Laura Poitras: Astro Noise

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Leaked video being screened

While I was in New York, I visited the Whitney which was featuring this exhibit by Laura Poitras. The exhibit was making a commentary on surveillance–particular post 9/11. I felt like this New York Times article best sums how the installation made me feel with the following quote: “…its character is shaped by distinctly 21st-century doubts about the moral efficacy of art in a market-intensive, ideal-averse world.” There is something uncomfortably fragile about the idea of “justice” and “surveillance” which interacting with and being immersed in the exhibition was made more real to me as a viewer (many of the pieces were interactive–such as lit letterbox peepholes providing a view of censored letters and other controversial items).

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Bed Down Location

My favourite piece was definitely “Bed Down Location” which invited the audience to lay and stare at a time-lapse of night skies in Yemen, Somalia and Pakistan. The piece itself invites you to look at the sky from a different perspective as looking into a seemingly clear sky-until you realise that the smoke is from the bombs and the dots are drones. It invites you to think about daily circumstances through which the people of war torn countries under-go. However, my favourite part of the piece came later in the exhibit where there is a follow up piece which shows a live infared surveillance camera of those lying down in the exhibit. The feeling of being a subject of being watched, learning that you had been watched and then being the voyuer yourself was uncomfortable and brought home what it means for you as an individual to have the world being surveyed so closely.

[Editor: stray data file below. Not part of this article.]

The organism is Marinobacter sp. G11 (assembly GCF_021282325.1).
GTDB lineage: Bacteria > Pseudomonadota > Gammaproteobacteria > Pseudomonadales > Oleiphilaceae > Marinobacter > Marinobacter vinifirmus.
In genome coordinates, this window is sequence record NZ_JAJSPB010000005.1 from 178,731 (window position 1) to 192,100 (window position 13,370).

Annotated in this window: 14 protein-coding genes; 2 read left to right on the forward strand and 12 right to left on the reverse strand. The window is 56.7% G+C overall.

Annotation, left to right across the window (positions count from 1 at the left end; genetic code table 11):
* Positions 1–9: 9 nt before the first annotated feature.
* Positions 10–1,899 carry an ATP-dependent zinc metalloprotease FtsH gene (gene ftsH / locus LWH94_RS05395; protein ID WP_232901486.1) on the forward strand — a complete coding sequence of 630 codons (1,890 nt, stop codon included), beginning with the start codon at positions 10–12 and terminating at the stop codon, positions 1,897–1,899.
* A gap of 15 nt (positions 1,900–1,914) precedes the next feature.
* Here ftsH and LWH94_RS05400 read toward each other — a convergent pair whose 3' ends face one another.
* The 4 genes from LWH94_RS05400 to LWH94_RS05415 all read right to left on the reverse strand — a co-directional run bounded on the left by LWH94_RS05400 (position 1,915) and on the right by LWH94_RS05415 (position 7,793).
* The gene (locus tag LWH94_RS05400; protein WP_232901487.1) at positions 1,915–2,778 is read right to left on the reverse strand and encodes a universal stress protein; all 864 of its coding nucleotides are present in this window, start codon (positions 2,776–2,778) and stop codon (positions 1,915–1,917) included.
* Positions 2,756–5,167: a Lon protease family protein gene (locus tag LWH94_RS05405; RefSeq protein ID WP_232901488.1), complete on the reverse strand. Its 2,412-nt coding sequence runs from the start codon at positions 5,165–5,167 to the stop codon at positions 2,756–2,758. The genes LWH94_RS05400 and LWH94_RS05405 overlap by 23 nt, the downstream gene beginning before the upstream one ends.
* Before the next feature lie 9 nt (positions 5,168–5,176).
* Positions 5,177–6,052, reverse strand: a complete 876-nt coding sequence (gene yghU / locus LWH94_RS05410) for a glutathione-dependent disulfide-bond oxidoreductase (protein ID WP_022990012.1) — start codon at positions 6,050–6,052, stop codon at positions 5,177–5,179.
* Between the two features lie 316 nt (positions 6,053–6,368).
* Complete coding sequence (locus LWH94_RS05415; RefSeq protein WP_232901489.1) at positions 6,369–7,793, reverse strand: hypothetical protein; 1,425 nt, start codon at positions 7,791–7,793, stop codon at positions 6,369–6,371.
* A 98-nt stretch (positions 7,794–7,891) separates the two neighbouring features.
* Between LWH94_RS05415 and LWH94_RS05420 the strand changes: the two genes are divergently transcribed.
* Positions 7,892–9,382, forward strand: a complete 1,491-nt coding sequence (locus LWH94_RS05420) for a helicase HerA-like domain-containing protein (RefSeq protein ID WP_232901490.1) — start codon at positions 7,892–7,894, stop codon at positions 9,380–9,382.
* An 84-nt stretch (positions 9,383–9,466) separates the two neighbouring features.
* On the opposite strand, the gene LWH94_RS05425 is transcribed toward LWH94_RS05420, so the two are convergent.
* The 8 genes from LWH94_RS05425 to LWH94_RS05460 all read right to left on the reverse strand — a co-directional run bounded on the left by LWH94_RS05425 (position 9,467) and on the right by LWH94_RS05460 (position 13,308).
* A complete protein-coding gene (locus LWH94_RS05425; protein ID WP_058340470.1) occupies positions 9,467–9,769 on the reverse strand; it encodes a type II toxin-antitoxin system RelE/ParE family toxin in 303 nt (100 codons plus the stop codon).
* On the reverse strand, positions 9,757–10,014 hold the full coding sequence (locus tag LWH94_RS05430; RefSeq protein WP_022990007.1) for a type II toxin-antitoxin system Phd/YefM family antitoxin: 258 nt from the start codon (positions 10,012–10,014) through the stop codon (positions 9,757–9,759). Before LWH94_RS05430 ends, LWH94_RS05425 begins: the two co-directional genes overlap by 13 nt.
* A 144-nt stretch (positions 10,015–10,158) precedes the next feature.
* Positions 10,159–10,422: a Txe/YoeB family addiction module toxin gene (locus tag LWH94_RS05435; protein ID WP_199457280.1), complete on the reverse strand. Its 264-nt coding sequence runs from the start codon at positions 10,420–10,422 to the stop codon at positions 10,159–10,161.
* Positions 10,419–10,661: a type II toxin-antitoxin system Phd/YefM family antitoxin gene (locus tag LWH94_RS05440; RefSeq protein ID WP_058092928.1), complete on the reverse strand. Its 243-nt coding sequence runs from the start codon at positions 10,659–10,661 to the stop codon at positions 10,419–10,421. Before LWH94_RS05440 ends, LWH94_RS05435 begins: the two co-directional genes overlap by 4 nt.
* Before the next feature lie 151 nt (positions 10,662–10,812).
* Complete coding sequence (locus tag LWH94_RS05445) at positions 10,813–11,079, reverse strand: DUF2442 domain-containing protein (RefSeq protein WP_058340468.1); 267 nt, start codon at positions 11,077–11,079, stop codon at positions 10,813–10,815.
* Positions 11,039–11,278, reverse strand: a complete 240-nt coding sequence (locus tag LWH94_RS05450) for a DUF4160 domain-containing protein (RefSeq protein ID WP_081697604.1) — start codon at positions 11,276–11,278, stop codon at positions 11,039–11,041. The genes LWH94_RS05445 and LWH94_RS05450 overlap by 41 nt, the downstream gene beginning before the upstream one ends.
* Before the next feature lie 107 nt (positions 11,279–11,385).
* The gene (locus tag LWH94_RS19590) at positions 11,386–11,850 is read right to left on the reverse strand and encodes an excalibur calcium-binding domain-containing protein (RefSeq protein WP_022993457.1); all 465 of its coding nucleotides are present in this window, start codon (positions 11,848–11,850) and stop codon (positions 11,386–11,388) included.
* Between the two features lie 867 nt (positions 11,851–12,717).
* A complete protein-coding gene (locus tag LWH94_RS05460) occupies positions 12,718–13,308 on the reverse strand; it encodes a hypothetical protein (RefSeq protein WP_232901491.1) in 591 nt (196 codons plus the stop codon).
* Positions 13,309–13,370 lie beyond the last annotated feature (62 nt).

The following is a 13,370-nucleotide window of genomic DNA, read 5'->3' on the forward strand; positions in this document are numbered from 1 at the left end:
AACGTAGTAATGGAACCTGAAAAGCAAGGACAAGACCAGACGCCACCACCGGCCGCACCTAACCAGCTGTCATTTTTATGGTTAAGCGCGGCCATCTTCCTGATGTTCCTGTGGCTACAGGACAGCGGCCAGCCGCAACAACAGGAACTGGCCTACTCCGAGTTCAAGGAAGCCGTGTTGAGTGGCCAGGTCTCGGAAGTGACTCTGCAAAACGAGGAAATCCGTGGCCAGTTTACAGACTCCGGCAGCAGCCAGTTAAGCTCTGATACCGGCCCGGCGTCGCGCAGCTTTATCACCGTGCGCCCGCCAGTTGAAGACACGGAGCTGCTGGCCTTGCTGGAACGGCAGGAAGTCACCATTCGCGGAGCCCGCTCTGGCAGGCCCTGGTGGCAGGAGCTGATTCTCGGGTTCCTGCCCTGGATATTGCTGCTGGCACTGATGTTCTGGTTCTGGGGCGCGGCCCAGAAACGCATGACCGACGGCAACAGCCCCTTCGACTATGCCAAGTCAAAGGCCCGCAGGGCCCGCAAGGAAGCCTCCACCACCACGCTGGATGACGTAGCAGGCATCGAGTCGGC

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Screengrab of the surveillance camera looking at visitors viewing “Bed Down Location”

Overall it was awesome to go to the Whitney and see all the cool things that they were planning. I learned from the experience that I am a big fan of immersive and interactive art. If you are interested in Laura Poitras’s stuff, the exhibit is running until May 1.

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